in a wooden fort, the different pieces of which they carried out in the transports. They met with boisterous weather, impenetrable fogs, and violent currents, which retarded their operations until the season was too far advanced. The Admiral therefore determined to return with as much ore as he could procure: of this they obtained large quantities out of a new mine, to which they gave the name of the Countess of Sussex. They set sail in the beginning of September, and after a month's stormy passage, arrived in England; but this adventure was never after prosecuted.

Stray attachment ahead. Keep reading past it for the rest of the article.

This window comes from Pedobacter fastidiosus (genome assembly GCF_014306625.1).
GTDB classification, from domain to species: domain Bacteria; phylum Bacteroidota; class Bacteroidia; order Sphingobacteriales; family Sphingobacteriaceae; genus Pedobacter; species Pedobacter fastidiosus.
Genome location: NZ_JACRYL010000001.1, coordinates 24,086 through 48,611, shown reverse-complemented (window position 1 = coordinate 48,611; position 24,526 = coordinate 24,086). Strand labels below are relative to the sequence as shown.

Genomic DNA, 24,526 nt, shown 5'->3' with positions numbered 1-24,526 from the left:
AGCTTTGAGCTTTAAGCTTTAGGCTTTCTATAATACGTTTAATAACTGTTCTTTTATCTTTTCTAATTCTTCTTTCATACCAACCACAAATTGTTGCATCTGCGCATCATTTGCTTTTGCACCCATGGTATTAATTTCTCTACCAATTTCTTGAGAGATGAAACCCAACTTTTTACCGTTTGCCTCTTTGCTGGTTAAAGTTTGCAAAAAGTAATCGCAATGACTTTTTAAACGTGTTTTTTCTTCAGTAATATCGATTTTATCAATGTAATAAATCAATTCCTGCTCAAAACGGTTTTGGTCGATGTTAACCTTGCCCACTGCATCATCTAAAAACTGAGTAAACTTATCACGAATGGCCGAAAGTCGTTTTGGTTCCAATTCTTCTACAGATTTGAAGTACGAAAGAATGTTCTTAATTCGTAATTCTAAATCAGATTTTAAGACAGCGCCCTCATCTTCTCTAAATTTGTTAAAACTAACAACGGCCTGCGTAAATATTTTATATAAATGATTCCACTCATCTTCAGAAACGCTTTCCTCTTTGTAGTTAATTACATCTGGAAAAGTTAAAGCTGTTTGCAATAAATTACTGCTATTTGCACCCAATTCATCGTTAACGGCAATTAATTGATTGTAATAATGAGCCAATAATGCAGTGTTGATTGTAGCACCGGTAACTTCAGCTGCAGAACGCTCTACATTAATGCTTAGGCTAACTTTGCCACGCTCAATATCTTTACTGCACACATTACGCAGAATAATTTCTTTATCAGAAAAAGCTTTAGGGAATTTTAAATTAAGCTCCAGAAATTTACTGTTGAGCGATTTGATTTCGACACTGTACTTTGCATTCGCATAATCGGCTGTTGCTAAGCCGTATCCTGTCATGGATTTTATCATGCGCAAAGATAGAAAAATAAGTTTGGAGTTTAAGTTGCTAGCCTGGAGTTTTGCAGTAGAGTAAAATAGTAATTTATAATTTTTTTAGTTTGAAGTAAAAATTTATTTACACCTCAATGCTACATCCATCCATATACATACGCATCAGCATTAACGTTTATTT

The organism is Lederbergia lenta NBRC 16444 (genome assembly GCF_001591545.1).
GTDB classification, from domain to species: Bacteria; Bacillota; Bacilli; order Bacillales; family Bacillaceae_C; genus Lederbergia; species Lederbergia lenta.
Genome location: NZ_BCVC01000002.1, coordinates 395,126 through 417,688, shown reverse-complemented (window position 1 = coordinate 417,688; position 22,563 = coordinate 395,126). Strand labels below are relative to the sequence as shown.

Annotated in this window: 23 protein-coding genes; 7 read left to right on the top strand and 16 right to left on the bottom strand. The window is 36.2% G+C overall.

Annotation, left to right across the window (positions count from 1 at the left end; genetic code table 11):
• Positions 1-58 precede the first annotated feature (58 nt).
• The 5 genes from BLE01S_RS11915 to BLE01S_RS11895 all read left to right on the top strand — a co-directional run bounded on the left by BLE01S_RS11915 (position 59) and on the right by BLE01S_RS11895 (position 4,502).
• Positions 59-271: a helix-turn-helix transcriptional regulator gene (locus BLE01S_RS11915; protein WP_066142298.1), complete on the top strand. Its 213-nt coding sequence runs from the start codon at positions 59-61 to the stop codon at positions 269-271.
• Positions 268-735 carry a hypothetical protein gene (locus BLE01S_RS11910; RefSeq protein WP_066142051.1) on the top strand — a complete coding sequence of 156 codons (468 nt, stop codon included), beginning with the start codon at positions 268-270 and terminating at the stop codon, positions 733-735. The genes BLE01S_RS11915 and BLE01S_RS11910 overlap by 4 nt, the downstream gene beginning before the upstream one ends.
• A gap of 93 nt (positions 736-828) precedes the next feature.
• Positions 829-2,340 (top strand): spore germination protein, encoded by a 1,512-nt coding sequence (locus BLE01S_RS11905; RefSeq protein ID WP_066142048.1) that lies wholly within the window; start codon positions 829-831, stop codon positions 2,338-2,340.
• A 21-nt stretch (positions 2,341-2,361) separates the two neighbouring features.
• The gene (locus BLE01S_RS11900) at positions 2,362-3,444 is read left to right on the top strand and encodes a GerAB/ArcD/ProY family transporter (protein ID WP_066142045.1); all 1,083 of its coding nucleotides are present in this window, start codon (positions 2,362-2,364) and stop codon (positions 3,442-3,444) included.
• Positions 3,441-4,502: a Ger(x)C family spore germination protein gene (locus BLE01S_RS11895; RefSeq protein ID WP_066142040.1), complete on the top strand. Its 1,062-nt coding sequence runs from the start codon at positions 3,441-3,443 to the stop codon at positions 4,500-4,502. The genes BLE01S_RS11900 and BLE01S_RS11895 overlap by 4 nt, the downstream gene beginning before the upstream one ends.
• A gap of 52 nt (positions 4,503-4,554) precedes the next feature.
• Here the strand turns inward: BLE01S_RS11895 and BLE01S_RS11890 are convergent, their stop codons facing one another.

Thus stood the affairs of Greenland, when Hans Egede, minister of Vogen in Norway, prompted by a laudable zeal to promote the knowledge of Christ among the savage Greenlanders, made some proposals for renewing the intercourse between Denmark and Norway, and Greenland, which had been discontinued for many centuries. Most of the friends and acquaintances of this worthy divine, when they heard of his project, looked upon it as a chimerical undertaking. However, in 1718, he resigned his benefice in the south part of Norway, and removed with his wife and children to Bergen. His proposals did not meet with a favourable reception, either from the merchants or clergy of that city; he therefore went to Copenhagen in 1719, and laid his plan before the king; who sent an order to the magistrates of Bergen, to propose to the citizens the erecting of a Greenland company. This, after many difficulties, was at last effected